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Thursday, October 20, 2016

WINE SPECTATOR: THE PRE-EMINENT WINE AUTHORITY

Last week I enjoyed some excellent wines at a Wine Spectator dinner, hosted by the Kahala Resort in Honolulu.  Among the gifts was the 40th celebration of their magazine.  

Inserted within this issue was the very first copy 11-page edition dated 15 April 1976:
  • One article featured Concannon's Muscat Blanc as a delight.
  • A couple of years earlier--so that would be 1973 or so--when I was spending the summer at the Lawrence Livermore National Laboratory, living adjacent to one of the Wente Brothers vineyards, I was asked by a co-worker, a Concannon, to help him taste an early bottling of a Petite Sirah his family had begun to experiment with.  My recollection was that they were the very first to grow this grape in America.  Those were the days I drank Lambrusco, so my reaction was that the wine he served me was terrible!  Today, Petite Sirah is the paramount wine grown in California.  Where this grape has particularly flourished is Paso Robles, located nearly 200 miles south.  In the period of the late fifties and early sixties I must have driven through this city a dozen times, never once stopping for anything.  Sure, the first grape was planted here in 1797, but I doubt if there was even one winery with a tasting room in 1960.  Today, there are more than 200 wineries.  Try finding a cheap Petite Sirah today from Paso Robles.
  • One article from France touted the healing power of wines.
  • It was reported that California produced 273 million gallons of wine in 1975.  Forty years later, California produced 638 million, 85% of the total U.S. production.
  • How quickly things can change, for Yellow Tail from Australia zoomed from zero bottles in 1999 to #1 wine import to the U.S. in 2003...then in 2005 the #1 brand sold in the entire country, ousting Kendall-Jackson and Beringer.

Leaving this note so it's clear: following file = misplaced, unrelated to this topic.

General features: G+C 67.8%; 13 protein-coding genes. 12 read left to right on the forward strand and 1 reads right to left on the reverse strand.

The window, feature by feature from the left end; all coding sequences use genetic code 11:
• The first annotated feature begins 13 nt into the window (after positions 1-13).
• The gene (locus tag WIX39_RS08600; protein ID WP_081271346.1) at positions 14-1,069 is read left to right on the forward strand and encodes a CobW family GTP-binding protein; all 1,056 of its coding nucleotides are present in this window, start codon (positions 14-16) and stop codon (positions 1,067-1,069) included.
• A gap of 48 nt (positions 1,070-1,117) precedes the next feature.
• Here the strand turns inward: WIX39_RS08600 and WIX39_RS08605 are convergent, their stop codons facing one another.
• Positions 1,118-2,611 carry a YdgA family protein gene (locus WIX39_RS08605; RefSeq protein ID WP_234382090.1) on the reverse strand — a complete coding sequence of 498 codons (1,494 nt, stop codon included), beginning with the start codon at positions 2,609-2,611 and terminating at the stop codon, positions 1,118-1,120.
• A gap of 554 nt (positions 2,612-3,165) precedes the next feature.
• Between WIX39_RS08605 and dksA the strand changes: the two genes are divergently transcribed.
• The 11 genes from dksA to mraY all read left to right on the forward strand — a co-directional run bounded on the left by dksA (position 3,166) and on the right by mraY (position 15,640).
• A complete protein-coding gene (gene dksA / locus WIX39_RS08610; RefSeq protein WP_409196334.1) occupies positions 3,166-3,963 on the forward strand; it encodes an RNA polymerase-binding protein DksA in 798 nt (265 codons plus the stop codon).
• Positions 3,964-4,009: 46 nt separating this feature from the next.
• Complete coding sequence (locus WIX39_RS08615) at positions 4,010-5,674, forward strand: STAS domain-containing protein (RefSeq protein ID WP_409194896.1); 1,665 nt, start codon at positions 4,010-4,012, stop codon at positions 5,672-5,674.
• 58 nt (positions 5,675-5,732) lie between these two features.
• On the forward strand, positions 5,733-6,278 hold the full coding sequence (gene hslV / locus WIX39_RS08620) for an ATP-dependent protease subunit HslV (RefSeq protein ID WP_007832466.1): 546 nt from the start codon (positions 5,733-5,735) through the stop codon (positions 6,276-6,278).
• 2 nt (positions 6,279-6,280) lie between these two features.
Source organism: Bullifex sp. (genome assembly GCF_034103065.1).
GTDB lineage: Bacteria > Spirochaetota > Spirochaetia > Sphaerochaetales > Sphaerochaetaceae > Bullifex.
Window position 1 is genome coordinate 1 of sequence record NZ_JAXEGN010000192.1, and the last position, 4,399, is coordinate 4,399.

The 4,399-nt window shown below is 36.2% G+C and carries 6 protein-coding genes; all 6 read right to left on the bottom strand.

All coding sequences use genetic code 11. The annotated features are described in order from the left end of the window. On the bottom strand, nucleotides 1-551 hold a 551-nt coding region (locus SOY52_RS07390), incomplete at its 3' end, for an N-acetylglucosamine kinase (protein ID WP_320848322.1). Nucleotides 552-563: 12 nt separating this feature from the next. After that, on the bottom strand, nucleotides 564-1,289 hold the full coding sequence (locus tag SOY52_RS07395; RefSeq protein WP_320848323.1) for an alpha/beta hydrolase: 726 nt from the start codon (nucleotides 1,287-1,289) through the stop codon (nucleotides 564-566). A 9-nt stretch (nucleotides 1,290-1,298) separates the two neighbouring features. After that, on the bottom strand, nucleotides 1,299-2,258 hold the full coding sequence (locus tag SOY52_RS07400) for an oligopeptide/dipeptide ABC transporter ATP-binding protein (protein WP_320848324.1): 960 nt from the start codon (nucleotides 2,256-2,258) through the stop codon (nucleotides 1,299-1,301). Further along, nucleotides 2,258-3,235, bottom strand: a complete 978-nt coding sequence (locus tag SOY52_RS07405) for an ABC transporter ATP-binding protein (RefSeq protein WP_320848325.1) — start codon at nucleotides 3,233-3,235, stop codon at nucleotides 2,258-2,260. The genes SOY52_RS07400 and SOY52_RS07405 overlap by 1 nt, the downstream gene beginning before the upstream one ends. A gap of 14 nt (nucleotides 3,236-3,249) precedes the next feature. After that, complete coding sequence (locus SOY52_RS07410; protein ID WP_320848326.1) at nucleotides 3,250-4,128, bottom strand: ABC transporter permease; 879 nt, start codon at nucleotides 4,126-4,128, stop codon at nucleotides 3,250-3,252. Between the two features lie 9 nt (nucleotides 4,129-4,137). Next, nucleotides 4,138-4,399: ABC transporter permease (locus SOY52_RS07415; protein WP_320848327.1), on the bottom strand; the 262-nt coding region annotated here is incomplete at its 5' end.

• Wines are produced in all 50 states of the Union, with California #1, Washington #2 and Oregon #3.
Wine Spectator began publishing in 1976 from La Jolla, California by printing 3,000 copies, and began making strides in 1979 when Marvin Shanken (New York) took over.  They now report a world-wide audience of 3.5 million, and are best known for their 100-point rating scale.  Here are a few highlights from their 15 November 2016 issue:
  • Robert Monday and Baron Philippe de Rothschild met in Hawaii in 1970, where they concocted what became Opus One in 1979.  The cost was $50, then more than three times the price of expensive California wines.  For at least five years I then proceeded to purchase several Opus Ones, then they became too expensive.  A typical 2013 now sells for $280.
  • Chateau Margaux sold in 1982 for $38, Chateau Le Pin Pomerol for $23.  In recent auctions, that Margaux went for $774, the Pomerol for $9,800.  (The minimum price for a  2015 Pomerol today is $1707, while a 2015 Margaux can be had for a bit more than $500.)
  • Georges Duboeuf in 1982 had the brilliance to hype up the first bottling of wines from Beaujolais.  Cases were sent by the Concorde, and Ivana Trump welcomed them at the Plaza Hotel.  Thus was born Nouveau Beaujolais.
  • Donald Trump bought Kluge Vineyard and Estate in 2011 and renamed it Trump Vineyard and Estate.  He does not drink alcohol.
Not from Wine Spectator, but I found the following from the International Business Times to be interesting:
  • Top Ten Grape Varietals Worldwide
    • Cabernet Sauvignon
    • Merlot
    • Airen (white from Spain)
    • Tempranillo (red from Spain)
    • Chardonnay
    • Syrah
    • Garnacha Tinta
    • Sauvignon Blanc
    • Trebbiano Toscano
    • Pinot Noir
  • Top Ten Wine Producing Countries
    • France (21%)
    • Italy (16%)
    • Spain (12%)
    • USA (9%)
    • China (6%)
    • Argentina (5%)
    • Australia (4%)
    • Chile (3%)
    • South Africa (3%)
    • Germany (3%)
    • Russia (2%)
  • Preserves your memory
  • Burns calories in your body for better weight control
  • Boosts body defenses
  • If you're female, guards agains ovarian woes (like preventing cancer)
  • Again, more for women, but drinking wine leads to higher bone mass
But if you're male, drink wine anyway, for wine should increase your life expectancy.


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